Disney’s THE BLACK CAULDRON was released 35 years ago today on July 24th, 1985. The rare Disney film to have an army of the undead and a horned necromancer, it stood out as possibly too dark for some audiences.
To celebrate this undervalued ghastly gem, what is your favorite kids’ movie with scary elements? (Or your favorite movie you watched as a child — maybe not intended for your age — with scary stuff in it?)
There’s the Cronenbergian transformation in Disney’s PINOCCHIO, the literal demonic clown nightmares of THE BRAVE LITTLE TOASTER and PEE-WEE’S BIG ADVENTURE, the headless enchantress from RETURN TO OZ, the weird séance in WATCHER IN THE WOODS, the uncanny valley freakishness of the flying monkeys of 1939’s THE WIZARD OF OZ, Hexxus the toxic monster in FERNGULLY, the actual backstabbing rat politics of SECRET OF NIMH, the instant-cyborg scene in SUPERMAN III, and so many more.
What scary scene or movie you watched as a kid has stayed with you all these years?
I love THE BLACK CAULDRON but it didn’t scar or terrify me like other movies I watched as a child. On an upcoming episode of the Scarred For Life podcast, I talk about how the wine-loving skeleton from THE LAST UNICORN haunted me. Or there’s Chamberlain in THE DARK CRYSTAL screaming “FRIENDS!!!!” at the Gelflings as they flee his creepy pleas. But a scene that truly haunts me and has stuck with me since I first saw it as a child is from 1978’s THE WIZ. Directed by Sidney Lumet with a screenplay from Joel Schumacher (loosely adapting the stage musical by William F. Brown and Charlie Smalls), THE WIZ was an EST-infused retelling of The Wizard Of Oz with an urban setting (and produced by Berry Gordy’s Motown Productions).
There are lots of great stylistic choices integrating the familiar tropes of Baum’s fantasy with the city-life of the ‘70s while often riding the line between social commentary and possibly offensive caricature. THE WIZ follows the basic story structure of Wizard Of Oz, with Dorothy (Diana Ross), Scarecrow (Michael Jackson), Tin Man (Nipsey Russell), and Cowardly Lion (Ted Ross) making their way through Oz to get solutions to their various problems.
But there is a quick sojourn into a subway platform in which it suddenly turns bone-chillingly nightmarish. A street vendor approaches the travelers with some little dolls he has performing for them… who soon grow larger and larger, all to a creepy synth/calliope beat that oozes dread. The scene also features garbage cans trying to eat Scarecrow, wires electrocuting Tin Man, and pillars coming to life and surrounding Dorothy to squash her — but all of those pale in comparison to the eerie, unnatural movement of these hideous paper monsters with their eternal grins and wordless march accompanied by this awful music and the sinister laughter of the street vendor.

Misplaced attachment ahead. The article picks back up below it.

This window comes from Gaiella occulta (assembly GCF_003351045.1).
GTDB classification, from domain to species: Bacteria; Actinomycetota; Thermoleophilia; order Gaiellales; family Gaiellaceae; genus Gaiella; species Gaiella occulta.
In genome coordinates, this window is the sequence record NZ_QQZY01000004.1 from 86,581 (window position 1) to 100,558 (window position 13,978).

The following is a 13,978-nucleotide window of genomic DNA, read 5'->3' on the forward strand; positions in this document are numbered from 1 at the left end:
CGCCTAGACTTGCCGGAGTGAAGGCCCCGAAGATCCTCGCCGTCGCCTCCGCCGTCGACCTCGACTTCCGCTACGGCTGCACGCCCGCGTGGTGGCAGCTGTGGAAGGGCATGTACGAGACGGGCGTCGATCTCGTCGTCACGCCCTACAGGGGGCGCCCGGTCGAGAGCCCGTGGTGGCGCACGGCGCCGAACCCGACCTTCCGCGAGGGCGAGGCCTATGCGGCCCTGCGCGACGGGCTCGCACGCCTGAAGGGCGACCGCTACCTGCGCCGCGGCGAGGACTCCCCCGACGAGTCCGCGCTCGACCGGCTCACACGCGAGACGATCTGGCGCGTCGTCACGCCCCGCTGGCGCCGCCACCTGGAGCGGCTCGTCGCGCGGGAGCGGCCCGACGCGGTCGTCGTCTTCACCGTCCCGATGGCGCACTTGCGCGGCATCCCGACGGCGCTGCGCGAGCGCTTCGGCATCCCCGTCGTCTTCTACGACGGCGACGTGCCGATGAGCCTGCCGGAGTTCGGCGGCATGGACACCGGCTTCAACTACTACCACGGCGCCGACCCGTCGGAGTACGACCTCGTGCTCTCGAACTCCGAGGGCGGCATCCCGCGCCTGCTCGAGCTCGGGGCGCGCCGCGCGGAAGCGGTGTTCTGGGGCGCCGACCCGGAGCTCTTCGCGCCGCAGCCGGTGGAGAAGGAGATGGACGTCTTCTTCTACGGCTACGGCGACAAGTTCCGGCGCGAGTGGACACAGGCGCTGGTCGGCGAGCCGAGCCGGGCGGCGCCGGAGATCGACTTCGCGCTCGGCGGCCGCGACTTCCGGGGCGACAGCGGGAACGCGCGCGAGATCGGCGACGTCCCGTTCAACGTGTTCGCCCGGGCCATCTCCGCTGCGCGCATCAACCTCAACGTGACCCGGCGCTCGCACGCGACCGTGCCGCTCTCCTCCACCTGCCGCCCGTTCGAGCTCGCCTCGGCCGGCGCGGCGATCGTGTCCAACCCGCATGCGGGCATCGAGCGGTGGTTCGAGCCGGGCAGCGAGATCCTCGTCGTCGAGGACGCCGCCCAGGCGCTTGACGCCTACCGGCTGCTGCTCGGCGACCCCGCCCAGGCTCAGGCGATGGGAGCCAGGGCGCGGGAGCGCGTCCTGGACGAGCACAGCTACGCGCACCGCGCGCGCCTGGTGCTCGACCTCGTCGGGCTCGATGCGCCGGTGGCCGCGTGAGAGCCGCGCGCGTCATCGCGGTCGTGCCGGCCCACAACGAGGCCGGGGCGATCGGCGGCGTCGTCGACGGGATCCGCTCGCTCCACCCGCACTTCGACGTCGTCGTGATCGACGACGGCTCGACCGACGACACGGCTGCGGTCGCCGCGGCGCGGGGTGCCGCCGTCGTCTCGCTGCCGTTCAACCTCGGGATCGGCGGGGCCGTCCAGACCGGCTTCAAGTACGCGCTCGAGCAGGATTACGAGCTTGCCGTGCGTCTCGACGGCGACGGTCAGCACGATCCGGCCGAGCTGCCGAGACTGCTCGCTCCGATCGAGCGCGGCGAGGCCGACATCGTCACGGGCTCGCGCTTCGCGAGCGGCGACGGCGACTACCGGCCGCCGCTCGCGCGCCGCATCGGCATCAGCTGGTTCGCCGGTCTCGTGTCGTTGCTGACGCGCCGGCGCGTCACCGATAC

My memory, always fairly subjective, tells me that WILLY WONKA AND THE CHOCOLATE FACTORY was an annual staple for the NBC network, airing yearly on Thanksgiving night. The movie came out in 1971 so I’m guessing NBC wouldn’t have gotten the rights to it until at least 1974. Somewhere around that time or Thanksgiving 1975 I would have been still in single digits and playing with my cousins as my large family meal and get together would have been winding down. I’m guessing a big card game of Pitch was keeping the adults occupied so no one was making noises about leaving. Consequently my cousins and I, weary from running around the house, settled down to watch some television. WILLY WONKA started, and we stuck with it through the opening sequences, which are true to the book but remarkably dour and slow to catch the attention of a child, to be honest. Eventually young Charlie makes it to the chocolate factory and the movie picks up the pace considerably. My cousins and I were enjoying it, even as we were a little leery of Willy Wonka (the great Gene Wilder) himself. He was very strange and right from his first appearance even a tiny bit sinister. And then we got to the boat scene. In the story Wonka takes the people touring his factory on a boat ride down his chocolate river. Once on the boat it passes into a tunnel and the tourists (and the viewers) start to get nervous about the ride. Wonka’s monotonic speech/song about having no idea where they’re going or which way the river is flowing adds to the mounting fear, especially as it builds and builds to him shrieking the last few lines. While this has been building out of nowhere strange images appear around them, including a villainous-looking fellow we’ve seen lurking about and culminating in the decapitation of a chicken! This scene terrified me and my cousins, but at the same time completely enthralled us. (Also interesting – as far as I know NBC cut nothing from this scene, including the live chicken dying on camera.) I was already a veteran of the Universal Monsters movies airing on Creature Features on the weekends, so getting scared watching a movie was a new hobby. We finished the movie that night, and then repeated the experience for the next several years on each successive Thanksgiving night. If the parents broke up the party we would clamor to get home quickly so we could either watch or continue to watch the movie solo. I finally got to see the movie on the Big Screen a couple of years ago, and it was amazing to see this still unnerving sequence projected at that size. I can only imagine how it must have terrified kids in the audience in the theater in 1971. I wish I could have been there.